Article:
What’s on the iPod: I’m a Mess by Ed Sheeran
It’s nearly Christmas — time for your annual business review.
I know — you’re way too busy preparing for the holiday onslaught to think about your business. But in the waning days post-Christmas and pre-2016, there’s a good chance you’ll have a spare hour to think about your 2015 business results.
Here’s a quick freelance business review template to help you see how you fared this year:
Add up your earnings. Find your annual revenue first, then break it down. How much did that net you each month? If you’ve set monthly targets and have tracked your earnings every month, look at each month individually — what did you earn each month? Write it down. Move to the next month, etc. Now that you have the figures lined up per month, look at each month. What was going on in the months you weren’t hitting your targets? What about in those months where you met or exceeded your goals? Where did that money and those clients come from? Under each month, list the clients who hired you, what you earned, and if you’re still in contact with those clients.
List where you fell a little short. Either you had too much time off (intentionally or unintentionally), too little success with your marketing, no real marketing plan to speak of, or (if you’re being honest with yourself) no serious commitment to bringing in the work. Is Candy Crush your nemesis? Twitter? Facebook? Incessant email checking? Lack of followup? Find your weaknesses, be they time sinks, missed opportunities or personality traits, and list them.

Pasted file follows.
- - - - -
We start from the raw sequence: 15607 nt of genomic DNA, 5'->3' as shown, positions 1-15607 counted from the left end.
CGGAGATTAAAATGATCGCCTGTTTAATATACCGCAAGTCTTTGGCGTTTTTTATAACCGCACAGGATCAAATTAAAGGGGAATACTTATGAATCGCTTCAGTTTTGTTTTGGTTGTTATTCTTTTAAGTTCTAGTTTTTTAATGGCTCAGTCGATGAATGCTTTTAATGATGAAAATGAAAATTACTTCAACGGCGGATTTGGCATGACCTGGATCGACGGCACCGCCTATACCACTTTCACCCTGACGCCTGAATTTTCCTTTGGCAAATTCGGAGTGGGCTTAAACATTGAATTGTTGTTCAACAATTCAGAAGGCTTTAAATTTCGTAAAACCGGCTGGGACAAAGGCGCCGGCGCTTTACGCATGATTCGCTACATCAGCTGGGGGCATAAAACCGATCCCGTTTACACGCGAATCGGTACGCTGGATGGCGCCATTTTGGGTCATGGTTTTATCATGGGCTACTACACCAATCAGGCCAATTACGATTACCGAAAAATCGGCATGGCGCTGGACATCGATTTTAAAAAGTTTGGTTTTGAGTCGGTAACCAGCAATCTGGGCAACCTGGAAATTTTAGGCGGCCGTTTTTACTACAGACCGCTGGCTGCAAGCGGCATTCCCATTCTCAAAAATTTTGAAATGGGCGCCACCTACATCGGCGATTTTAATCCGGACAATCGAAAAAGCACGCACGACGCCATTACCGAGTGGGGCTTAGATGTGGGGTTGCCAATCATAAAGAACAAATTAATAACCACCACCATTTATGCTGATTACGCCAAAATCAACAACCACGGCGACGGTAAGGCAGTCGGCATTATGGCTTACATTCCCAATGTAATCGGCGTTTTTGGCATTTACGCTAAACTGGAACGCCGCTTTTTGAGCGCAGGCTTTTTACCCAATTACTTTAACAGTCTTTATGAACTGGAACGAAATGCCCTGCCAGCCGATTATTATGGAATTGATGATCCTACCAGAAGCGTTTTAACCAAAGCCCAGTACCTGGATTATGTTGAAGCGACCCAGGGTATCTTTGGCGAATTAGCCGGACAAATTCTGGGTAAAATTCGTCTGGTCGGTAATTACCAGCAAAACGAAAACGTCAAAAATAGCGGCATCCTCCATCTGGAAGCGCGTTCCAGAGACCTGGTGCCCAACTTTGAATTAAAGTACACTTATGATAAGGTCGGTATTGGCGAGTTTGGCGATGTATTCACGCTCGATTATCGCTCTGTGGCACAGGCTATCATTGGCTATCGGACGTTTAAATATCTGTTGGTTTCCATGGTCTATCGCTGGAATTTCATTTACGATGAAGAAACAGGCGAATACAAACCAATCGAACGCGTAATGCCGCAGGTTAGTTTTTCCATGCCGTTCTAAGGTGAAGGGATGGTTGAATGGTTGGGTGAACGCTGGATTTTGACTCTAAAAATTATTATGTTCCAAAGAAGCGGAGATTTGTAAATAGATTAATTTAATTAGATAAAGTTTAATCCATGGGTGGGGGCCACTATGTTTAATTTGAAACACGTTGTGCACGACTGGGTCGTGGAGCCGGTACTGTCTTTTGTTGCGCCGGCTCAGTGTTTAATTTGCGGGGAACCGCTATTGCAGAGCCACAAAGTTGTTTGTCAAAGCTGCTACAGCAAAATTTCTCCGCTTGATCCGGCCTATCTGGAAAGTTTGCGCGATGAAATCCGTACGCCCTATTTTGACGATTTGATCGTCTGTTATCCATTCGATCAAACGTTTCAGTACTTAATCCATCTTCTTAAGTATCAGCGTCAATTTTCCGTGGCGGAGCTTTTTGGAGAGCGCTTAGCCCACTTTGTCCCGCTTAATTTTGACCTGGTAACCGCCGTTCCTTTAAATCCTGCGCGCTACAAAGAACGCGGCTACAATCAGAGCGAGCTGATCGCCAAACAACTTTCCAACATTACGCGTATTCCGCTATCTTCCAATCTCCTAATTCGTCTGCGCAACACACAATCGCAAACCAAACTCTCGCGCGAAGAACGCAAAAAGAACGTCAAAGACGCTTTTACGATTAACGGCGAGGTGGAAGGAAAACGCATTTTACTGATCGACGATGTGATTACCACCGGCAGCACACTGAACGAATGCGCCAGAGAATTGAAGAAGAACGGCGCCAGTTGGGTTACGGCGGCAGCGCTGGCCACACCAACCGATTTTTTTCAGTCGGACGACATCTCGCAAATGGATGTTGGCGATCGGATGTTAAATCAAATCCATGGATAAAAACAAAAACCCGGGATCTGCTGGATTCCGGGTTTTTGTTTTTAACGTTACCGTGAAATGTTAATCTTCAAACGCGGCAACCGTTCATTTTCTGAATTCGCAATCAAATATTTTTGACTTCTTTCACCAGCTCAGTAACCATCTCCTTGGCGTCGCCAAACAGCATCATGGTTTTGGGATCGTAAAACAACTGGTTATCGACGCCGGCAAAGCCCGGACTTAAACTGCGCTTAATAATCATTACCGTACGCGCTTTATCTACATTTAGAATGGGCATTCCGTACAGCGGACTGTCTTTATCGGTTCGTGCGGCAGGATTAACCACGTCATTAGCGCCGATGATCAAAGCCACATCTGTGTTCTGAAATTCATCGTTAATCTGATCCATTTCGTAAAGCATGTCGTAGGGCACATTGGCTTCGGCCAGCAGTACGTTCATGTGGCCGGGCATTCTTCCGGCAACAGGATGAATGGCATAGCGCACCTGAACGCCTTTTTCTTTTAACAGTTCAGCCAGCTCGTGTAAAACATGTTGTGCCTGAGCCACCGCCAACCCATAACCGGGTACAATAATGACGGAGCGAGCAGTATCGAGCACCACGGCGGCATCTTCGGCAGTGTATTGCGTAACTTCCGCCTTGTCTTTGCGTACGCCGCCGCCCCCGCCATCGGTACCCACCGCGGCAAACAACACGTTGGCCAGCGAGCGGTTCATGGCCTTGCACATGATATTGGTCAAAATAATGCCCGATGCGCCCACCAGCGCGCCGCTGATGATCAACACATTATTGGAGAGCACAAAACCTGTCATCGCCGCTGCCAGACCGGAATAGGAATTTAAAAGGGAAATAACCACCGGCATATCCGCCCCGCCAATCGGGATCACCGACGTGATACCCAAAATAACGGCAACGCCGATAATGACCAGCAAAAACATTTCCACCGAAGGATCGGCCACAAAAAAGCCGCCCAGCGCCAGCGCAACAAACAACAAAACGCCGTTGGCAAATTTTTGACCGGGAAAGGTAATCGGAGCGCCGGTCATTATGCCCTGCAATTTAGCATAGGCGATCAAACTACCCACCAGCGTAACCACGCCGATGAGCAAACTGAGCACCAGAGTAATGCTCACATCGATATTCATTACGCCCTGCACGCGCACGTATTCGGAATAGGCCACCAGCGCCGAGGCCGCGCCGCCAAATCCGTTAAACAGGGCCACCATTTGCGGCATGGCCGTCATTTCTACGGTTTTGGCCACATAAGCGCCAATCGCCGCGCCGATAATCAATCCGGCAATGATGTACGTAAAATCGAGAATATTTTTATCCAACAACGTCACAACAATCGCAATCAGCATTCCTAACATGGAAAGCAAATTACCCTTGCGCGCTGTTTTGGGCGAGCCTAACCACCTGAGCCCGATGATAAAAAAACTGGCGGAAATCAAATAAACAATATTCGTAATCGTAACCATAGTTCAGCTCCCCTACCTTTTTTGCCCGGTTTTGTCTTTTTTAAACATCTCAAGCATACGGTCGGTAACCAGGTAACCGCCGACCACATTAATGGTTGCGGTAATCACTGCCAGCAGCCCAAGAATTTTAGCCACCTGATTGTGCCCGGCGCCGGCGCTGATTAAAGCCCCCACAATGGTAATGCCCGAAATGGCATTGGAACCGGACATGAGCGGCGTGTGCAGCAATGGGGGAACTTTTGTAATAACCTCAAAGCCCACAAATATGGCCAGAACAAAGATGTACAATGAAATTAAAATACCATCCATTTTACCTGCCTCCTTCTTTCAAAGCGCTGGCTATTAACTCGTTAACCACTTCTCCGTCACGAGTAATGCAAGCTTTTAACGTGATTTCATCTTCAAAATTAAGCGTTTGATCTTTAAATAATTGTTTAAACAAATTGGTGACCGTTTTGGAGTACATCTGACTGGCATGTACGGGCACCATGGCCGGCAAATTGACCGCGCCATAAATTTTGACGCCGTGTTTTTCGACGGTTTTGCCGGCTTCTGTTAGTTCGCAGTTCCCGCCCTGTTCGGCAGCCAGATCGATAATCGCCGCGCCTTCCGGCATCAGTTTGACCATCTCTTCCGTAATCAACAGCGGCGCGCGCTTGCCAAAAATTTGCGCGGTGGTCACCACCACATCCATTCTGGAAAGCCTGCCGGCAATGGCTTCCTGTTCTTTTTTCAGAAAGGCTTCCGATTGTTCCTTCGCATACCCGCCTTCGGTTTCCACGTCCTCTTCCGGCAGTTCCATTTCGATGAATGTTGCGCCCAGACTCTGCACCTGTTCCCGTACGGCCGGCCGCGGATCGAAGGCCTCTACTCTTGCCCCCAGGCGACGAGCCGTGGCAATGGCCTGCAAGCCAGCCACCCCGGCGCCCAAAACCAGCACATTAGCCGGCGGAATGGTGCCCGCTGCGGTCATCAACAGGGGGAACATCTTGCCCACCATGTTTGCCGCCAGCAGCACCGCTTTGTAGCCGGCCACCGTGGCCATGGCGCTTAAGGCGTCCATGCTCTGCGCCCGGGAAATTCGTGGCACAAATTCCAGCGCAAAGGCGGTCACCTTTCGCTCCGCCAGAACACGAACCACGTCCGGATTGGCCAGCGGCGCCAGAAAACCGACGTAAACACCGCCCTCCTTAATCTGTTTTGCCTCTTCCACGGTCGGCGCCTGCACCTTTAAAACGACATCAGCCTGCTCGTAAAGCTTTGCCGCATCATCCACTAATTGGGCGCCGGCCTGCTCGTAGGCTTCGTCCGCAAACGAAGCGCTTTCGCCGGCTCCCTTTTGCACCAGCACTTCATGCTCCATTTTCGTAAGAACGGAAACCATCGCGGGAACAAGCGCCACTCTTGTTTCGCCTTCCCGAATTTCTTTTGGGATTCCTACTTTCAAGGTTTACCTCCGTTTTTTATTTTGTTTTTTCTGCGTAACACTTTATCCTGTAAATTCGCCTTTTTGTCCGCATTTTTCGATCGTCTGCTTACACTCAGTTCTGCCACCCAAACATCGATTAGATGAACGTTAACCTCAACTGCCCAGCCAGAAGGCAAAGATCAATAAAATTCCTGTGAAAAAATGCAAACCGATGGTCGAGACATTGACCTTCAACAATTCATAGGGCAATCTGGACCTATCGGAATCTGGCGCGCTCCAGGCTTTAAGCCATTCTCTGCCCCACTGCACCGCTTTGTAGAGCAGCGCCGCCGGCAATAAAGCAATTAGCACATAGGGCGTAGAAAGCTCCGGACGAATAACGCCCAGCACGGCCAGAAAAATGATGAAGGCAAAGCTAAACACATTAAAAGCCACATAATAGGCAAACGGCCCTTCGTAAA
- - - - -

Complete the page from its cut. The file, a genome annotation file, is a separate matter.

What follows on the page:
Identify your favorite projects. What did you love most this year? Was it that annual report or that investigative article? A book revision or a series of marketing pieces? Which of these do you want to do more of in the future? Now take a snapshot view of the clients who provided those projects. How can you attract more of the same?
List the work you’d rather not be doing. Another resume? Really? If you see the same projects coming in and you groan, put that on your list of Projects to Avoid. We’re freelance writers — we don’t have to take everything that comes our way just because it’s a job. Take jobs that give you joy or a sense of accomplishment (ideally both).
Note where clients found you. This is an easy measure of where you can start with your marketing in 2016. Where did you find your clients and how did you approach them? What worked? Now flip that — what didn’t work? Where did you spend time that didn’t net you anything or so little it didn’t equal the time you spent? Write it all down.
This isn’t a complete list of the ways in which you can examine your results, but it does get you thinking about your activities at a deeper level than merely looking at the final figures and thinking either “Yes!” or “What the hell?”
Writers, what do you include in your year-end review?
What would you suggest for writers who are struggling? How can they use a review to get back on track?